Young Pulse defender making all the right moves
May 6, 2020
Feeling as if she’s just completed a mini pre-season camp, rising young Te Wānanga o Raukawa Pulse netball defender Elle Temu has her mum to thank after discovering the joys of training during lockdown.
Struggling to choose between her partner’s or parents bubble when the Covid-19 lockdown came into force, Temu’s mum Rachael stepped in and opined that with a restart to the ANZ Premiership season in mind, the way to go was with her New Zealand Warriors rugby league playing partner Isaiah Papali’l.
And despite waving a tearful goodbye to Papali’l on Sunday as the Warriors left for Australia and the prospect of the NRL restarting in late May, Temu has embraced plenty of valuable lessons during four weeks of intense cross-code trainings.
``I’ve learnt that I can actually stick to training schedules which has definitely rubbed off from Isaiah because he’s a really good trainer and a very hard worker,’’ she said. ``Just being with him all the time, I’d do what he was doing which involved constant pointers such as, `stretch more, eat better’, etc, etc.
``That has been revealing and reinforced that I can do stuff, and have that self-control to eat properly and go and do a training session even though I don’t want to. I know my body can certainly do it, it’s just been in my head that I can’t and it’s been a great learning.
``We trained every day together and it was probably the best thing for me, to be with him. I had been struggling to decide whether to be with my parents but mum had the foresight to say my training would be better with Isaiah and being in his bubble was the better option. And honestly, now I’m feeling really good and just bursting to get going.’’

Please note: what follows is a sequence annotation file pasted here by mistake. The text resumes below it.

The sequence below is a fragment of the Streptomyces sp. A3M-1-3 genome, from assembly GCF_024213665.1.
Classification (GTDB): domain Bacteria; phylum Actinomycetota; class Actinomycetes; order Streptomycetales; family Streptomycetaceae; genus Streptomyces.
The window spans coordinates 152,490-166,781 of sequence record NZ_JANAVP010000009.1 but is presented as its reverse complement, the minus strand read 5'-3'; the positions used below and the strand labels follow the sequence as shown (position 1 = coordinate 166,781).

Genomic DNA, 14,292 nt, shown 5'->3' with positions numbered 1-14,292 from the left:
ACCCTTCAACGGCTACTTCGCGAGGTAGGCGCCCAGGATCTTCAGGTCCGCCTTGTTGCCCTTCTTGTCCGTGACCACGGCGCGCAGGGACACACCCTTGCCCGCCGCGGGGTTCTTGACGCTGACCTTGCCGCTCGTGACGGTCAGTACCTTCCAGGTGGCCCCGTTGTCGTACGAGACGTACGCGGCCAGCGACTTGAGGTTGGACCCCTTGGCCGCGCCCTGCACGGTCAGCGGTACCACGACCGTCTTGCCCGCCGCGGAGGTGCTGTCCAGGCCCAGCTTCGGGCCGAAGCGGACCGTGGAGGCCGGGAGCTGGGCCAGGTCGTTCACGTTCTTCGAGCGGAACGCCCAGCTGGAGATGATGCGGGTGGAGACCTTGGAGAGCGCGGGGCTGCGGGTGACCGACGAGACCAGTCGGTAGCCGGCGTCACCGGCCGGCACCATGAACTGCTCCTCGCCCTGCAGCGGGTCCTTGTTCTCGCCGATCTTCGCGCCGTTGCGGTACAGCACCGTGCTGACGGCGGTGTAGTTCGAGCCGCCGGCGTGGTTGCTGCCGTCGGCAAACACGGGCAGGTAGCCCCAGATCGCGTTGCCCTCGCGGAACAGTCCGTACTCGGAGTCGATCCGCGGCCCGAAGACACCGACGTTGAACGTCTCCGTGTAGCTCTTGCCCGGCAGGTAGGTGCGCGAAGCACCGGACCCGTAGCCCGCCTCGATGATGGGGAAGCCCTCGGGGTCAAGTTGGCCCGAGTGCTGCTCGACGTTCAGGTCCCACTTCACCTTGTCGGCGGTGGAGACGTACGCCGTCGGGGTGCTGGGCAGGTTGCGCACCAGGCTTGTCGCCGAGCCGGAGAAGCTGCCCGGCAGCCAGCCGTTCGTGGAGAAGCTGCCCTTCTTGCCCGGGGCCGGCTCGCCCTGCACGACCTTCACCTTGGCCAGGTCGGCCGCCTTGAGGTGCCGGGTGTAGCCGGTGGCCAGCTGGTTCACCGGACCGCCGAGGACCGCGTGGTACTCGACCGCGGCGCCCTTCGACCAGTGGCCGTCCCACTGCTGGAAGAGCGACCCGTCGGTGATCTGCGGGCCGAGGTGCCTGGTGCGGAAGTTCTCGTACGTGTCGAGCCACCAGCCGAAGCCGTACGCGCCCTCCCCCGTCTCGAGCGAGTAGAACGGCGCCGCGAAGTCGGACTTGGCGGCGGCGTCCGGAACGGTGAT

With Papali’l’s departure, Temu, who is one of four sisters, is now getting the best of both worlds, back at home with mum, dad, Jason and younger sisters Brooklyn and Summer.
``It was a weird goodbye because we don’t know when we’re going to see each other again,’’ she said.
``It was tough after spending the previous five weeks constantly together. Everyone just wants to get back into playing and he is no different. He was sad but couldn’t wait to get on the plane and hopefully be playing sometime soon.
``Being with my sisters 24/7 is quite interesting. We haven’t been together this much for a long time, so I’m enjoying it and it’s good to have them as training buddies as well.’’
Learning her craft at Mount Albert Grammar School where she made a career-enhancing shift from the shooting end to the defensive end of the court, a subsequent shift of cities has also proved a defining choice in Temu’s netballing fortunes.
The displaced Aucklander first moved to Wellington to play for Central Manawa in the 2018 Beko Netball League from where things have quickly escalated for Temu, 20, who is in her second year as a Pulse player.
Pulse coach Yvette McCausland-Durie is delighted with how the 1.88m Temu has been occupying her time.
``The challenge for her is not a skill set, her challenge was actually about her belief,’’ the coach said.
``She’s still got room to keep growing, and that’s both a positional and an individual piece. She’s got a fantastic pass, she’s got a really good lean, her general awareness on attack and defence is high, so she reads the game really well and as a team member, she’s just so energetic and positive and is a great person to have around that space.’’
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